Precisely. Dose makes the poison and it is an accepted principle in toxicology that there is no safe dose for a carcinogen--at least not for those that cause cancer by DNA damage. You could argue that formaldehyde may function as a carcinogen by causing damage to upper respiratory tissue causing it to repeatedly regenerate. But that's not really clear with formaldehyde.
So thinking that there is a threshold level below which there is no risk for a carcinogen, as there is for many other toxic substances, is not valid.
But it is true that the greater the dose of a carcinogen, the greater the risk. So we don't want paraformaldehyde or any other formaldehyde source in our work environment that will increase our risk.
We are all at some minuscule risk from things we can't control such as formaldehyde from our own metabolic processes, cosmic rays, background radiation, general air pollution, and the like. The purpose of industrial hygiene is to reduce exposure to those toxic substances and carcinogens over which we can exercise control. And that control starts by informing workers that paraformaldehyde releases formaldehyde which can increase their risk for cancer, respiratory irritation, and sensitization.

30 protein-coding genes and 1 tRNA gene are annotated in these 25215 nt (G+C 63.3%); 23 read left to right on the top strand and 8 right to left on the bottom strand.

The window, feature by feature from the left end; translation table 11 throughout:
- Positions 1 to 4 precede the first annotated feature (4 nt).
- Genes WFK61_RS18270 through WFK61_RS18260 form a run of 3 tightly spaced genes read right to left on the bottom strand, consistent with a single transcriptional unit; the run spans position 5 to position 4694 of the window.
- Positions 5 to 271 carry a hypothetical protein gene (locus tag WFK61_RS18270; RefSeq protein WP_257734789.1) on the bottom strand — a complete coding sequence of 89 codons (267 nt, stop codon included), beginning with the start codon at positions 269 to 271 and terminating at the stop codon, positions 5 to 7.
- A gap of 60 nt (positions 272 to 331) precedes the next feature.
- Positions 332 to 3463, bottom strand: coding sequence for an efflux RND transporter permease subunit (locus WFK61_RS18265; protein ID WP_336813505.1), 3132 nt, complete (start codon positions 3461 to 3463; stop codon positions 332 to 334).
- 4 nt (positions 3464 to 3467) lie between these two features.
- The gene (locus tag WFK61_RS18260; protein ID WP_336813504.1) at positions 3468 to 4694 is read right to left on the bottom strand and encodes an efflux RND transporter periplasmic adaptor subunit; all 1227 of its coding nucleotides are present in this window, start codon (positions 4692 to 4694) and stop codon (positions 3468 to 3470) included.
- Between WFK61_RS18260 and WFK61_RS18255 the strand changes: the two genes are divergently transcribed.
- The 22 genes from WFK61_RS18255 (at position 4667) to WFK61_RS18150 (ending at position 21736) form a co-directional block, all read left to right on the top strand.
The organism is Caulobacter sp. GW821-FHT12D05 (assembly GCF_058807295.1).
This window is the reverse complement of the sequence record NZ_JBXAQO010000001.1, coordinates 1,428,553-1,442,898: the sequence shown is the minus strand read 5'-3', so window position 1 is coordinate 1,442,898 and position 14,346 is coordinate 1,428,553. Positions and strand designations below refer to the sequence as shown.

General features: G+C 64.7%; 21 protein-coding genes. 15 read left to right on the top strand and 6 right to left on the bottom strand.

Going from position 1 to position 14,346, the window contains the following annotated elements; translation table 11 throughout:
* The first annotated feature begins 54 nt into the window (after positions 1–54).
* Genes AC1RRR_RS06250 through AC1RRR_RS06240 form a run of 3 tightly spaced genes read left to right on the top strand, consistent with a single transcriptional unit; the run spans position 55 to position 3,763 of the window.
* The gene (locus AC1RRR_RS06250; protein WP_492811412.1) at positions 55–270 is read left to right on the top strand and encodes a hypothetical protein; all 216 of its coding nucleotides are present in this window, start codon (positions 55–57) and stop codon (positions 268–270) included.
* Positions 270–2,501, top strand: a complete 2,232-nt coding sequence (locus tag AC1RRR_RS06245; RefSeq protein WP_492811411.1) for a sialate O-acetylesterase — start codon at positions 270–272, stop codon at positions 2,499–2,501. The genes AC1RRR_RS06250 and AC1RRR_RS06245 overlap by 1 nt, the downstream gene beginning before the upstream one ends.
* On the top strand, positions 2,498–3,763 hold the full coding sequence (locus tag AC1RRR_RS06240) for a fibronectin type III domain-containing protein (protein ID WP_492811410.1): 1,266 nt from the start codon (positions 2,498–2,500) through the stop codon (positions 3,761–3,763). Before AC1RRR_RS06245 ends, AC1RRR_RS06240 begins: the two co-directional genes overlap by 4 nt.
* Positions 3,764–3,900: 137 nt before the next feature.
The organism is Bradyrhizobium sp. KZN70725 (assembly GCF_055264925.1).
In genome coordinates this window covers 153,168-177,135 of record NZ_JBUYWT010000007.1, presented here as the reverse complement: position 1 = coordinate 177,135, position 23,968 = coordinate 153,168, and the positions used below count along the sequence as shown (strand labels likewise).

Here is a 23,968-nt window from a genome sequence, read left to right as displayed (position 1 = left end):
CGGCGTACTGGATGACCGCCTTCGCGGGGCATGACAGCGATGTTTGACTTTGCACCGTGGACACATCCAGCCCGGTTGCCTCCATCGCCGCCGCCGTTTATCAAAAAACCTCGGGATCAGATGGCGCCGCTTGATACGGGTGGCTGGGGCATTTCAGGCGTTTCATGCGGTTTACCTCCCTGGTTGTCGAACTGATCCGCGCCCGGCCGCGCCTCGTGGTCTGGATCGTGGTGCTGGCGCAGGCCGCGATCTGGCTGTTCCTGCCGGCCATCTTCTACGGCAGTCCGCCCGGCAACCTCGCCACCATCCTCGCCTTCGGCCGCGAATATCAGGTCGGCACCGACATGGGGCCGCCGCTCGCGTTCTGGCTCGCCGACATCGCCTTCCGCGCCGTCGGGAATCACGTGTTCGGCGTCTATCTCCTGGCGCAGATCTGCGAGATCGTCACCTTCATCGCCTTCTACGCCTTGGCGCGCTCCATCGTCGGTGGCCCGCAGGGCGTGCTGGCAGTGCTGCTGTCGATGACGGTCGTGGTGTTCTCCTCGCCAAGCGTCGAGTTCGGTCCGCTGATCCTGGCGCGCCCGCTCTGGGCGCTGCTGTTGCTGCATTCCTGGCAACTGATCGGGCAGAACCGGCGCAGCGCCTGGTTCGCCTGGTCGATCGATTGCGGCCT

Don't snort HOCH.
Monona Rossol, M.S., M.F.A.,
Arts, Crafts & Theater Safety, Inc.
United Scenic Artist's, Local USA829
International Alliance of Theatrical Stage Employes (IATSE)
181 Thompson St., #23
New York NY 10012-2586 212/777-0062
In a message dated 12/3/2009 10:03:19 PM Eastern Standard Time, roger.o.mcclellan**At_Symbol_Here**ATT.NET writes:
Just to refresh the memory of some folks, recall formaldehyde is present in the 1 carbon metabolic cycle so our bodies contain lots of formaldehyde. I understand that formaldehyde has been measured in exhaled breath at 1-2 ppb. The dose does make the poison!!
Advisor, Toxicology and Human Health Risk Analysis
13701 Quaking Aspen Place NE
Albuquerque, NM 87111
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